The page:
Philosophical Conversations Public Opinion Junk for code
parliament house.gif
Think Tanks
Oz Blogs
Economic Blogs
Foreign Policy Blogs
International Blogs
Media Blogs
South Australian Weblogs
Economic Resources
Environment Links
Political Resources
South Australian Links
"...public opinion deserves to be respected as well as despised" G.W.F. Hegel, 'Philosophy of Right'

exclusion « Previous | |Next »
April 4, 2011

My strongest impression from my brief time in Hobart was the unemployed youth hanging out in the central business district. Labor's promise of social mobility and opportunity looked as if it was being broken. The impression I gained was that the jobs were just not there in spite of Labor's talk about education, apprenticeships and trades. Why not?

Don Tapscott in The Guardian outlines the promise:

Today's society is failing to deliver on its promise to young people.We said that if they worked hard, stayed out of trouble, and attended school, they would have a prosperous and fulfilling life. It turns out we were inaccurate, if not dishonest

My response to why there is no jobs is that the period of industrial capitalism is coming to an end, and many young working class people who had been trained in the educational system of industrial capitalism have been left stranded with very limited futures. Tapscott again:
Widespread youth unemployment is one facet of a deeper failure. The society we are passing to today's young people is seriously damaged. Most of the institutions that have served us well for decades – even centuries – seem frozen and unable to move forward.....I'm convinced that the industrial age and its institutions are finally running out of gas.It is young people who are bearing the brunt of our failures.

That kind of failure is pretty much what I saw in Hobart. I've been puzzling about whilst travelling to Queenstown.

I saw jobs in Sheffield--- near Cradle Mountain----was teenage girls who'd left school early, working in a coffee shop for tourist, and who defined their future in terms of marriage with a local lad working in the resource industry. They had not been trained in the digital economy.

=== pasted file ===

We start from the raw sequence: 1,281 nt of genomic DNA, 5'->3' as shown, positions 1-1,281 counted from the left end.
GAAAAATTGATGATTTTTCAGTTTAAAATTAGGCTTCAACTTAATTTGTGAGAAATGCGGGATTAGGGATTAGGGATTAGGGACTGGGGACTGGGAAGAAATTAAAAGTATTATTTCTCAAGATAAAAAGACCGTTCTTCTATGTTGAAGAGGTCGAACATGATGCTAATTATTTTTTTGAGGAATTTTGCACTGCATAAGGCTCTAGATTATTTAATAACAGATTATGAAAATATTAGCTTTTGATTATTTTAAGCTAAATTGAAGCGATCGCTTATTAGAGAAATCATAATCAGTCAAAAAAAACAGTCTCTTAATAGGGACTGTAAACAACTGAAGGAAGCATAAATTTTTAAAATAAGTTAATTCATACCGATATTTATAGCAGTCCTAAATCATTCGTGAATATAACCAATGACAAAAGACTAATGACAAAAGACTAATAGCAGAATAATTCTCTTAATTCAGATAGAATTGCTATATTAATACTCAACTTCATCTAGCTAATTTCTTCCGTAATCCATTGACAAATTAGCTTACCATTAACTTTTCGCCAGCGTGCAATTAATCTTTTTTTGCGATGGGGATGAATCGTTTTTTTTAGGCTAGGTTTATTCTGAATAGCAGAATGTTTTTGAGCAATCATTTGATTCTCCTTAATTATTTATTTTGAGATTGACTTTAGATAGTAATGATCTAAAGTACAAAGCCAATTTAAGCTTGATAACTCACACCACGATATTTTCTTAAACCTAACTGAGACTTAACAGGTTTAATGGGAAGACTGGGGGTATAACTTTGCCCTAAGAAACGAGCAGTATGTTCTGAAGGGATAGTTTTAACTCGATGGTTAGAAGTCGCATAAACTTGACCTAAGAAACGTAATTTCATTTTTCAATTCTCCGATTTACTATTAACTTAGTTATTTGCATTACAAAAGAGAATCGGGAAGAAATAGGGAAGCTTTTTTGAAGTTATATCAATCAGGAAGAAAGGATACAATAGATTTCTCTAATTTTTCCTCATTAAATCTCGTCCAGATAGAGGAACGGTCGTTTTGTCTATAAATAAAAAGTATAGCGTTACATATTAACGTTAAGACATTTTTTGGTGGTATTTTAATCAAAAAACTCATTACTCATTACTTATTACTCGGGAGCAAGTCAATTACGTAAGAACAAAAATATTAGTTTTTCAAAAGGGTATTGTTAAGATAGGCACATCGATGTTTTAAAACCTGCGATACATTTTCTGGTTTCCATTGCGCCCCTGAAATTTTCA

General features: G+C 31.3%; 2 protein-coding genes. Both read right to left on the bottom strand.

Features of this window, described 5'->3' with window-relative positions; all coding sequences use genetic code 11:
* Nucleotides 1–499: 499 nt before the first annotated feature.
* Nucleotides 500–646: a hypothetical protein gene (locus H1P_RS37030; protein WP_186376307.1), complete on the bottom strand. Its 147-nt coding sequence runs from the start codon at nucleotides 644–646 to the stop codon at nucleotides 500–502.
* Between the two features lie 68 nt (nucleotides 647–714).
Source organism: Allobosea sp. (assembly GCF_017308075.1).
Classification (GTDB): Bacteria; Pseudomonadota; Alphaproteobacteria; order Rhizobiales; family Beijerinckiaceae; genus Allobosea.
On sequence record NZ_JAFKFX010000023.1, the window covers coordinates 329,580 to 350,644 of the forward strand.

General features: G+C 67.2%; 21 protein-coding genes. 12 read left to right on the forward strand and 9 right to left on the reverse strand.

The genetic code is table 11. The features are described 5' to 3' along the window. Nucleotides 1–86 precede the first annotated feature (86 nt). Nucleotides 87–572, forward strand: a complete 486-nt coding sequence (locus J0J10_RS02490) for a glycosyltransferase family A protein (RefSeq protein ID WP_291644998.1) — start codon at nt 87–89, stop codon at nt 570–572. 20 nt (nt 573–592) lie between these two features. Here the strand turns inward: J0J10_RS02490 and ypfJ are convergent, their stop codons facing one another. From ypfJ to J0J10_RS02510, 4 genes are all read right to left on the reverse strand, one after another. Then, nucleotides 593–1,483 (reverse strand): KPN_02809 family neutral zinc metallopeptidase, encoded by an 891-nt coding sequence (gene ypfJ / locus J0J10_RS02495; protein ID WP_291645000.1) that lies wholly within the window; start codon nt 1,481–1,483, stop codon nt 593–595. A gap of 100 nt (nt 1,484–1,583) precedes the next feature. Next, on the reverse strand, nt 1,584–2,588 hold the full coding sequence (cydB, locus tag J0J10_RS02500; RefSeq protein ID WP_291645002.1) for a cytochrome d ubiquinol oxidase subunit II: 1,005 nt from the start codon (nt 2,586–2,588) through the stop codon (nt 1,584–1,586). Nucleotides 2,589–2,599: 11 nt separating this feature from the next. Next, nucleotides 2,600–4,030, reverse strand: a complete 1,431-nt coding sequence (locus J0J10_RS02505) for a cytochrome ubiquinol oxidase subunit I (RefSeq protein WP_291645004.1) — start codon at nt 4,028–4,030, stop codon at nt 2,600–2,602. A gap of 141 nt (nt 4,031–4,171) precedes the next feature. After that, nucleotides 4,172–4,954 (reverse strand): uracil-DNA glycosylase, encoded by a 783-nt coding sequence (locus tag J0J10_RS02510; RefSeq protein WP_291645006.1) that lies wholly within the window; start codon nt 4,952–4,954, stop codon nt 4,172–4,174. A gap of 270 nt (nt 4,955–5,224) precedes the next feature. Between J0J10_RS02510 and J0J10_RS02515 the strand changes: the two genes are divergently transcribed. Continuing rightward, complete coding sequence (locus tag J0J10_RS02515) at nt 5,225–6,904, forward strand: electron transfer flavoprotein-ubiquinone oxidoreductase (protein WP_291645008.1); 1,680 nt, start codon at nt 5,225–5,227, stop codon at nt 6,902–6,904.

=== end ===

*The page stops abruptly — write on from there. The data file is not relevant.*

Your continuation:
'Social exclusion' is Labor's word and they have set up social exclusion units to bring people 'in from the cold.' The social exclusion ethos has been taken from Tony Blair who stated that:

We had a poor record in this country in adapting to social and economic change. The result was sharp income inequality, a third of children growing up in poverty, a host of social problems such as homelessness and drug abuse, and divisions in society typified by deprived neighbourhoods that had become no go areas for some and no exit zones for others. All of us bore the cost of social breakdown – directly, or through the costs to society and the public finances. And we were never going to have a successful economy while we continued to waste the talents of so many.

Tasmania is struggling to adapt from a resource based economy to an information one.

If the conception of social exclusion includes low income and focuses on the link between problems such as, for example, unemployment, poor skills, high crime, poor housing and family breakdown, then the policy is not working.

| Posted by Gary Sauer-Thompson at 11:11 PM | | Comments (3)


What harm that corrupt cabal has caused that place over the last twenty years.
God help us if Tassie is Oz in miniature.
I know this is digressing, but it has me in mind of my school days at dustbowl Elizabeth West and the ferocious lectures from the head master about, "hanging round the shops, smoking cigarettes and drinking pop to relieve the constipation".

In her Inaugural Inaugural Whitlam Institute Gough Whitlam Oration Gillard says that:

he historic mission of our political party is to ensure the fair distribution of opportunity. From the moment of our inception our mission has been to enable the son of the labourer, the daughter of the cleaner, to have access to same the opportunities in life as the son of the millionaire, the daughter of the lawyer.
Creating opportunity and enabling social mobility has required different policies in every age. We have moved beyond the days of big government and big welfare, to opportunity through education and inclusion through participation.

She adds that at every stage in our history fair access to opportunity has been our historic mission.

Equality has been reduced to a fair access to opportunity. Under Hawke labor equality had been reduced to equality of opportunity.

How can there be fair access to opportunity if it’s combined with gross inequality of outcomes?

Gillard's values are based on hard work and manual labour (tradies and brickies). This underpins a dignified life.

What's happened to the urban, tertiary-educated, non-labouring voters who have long formed a strong component of Labor?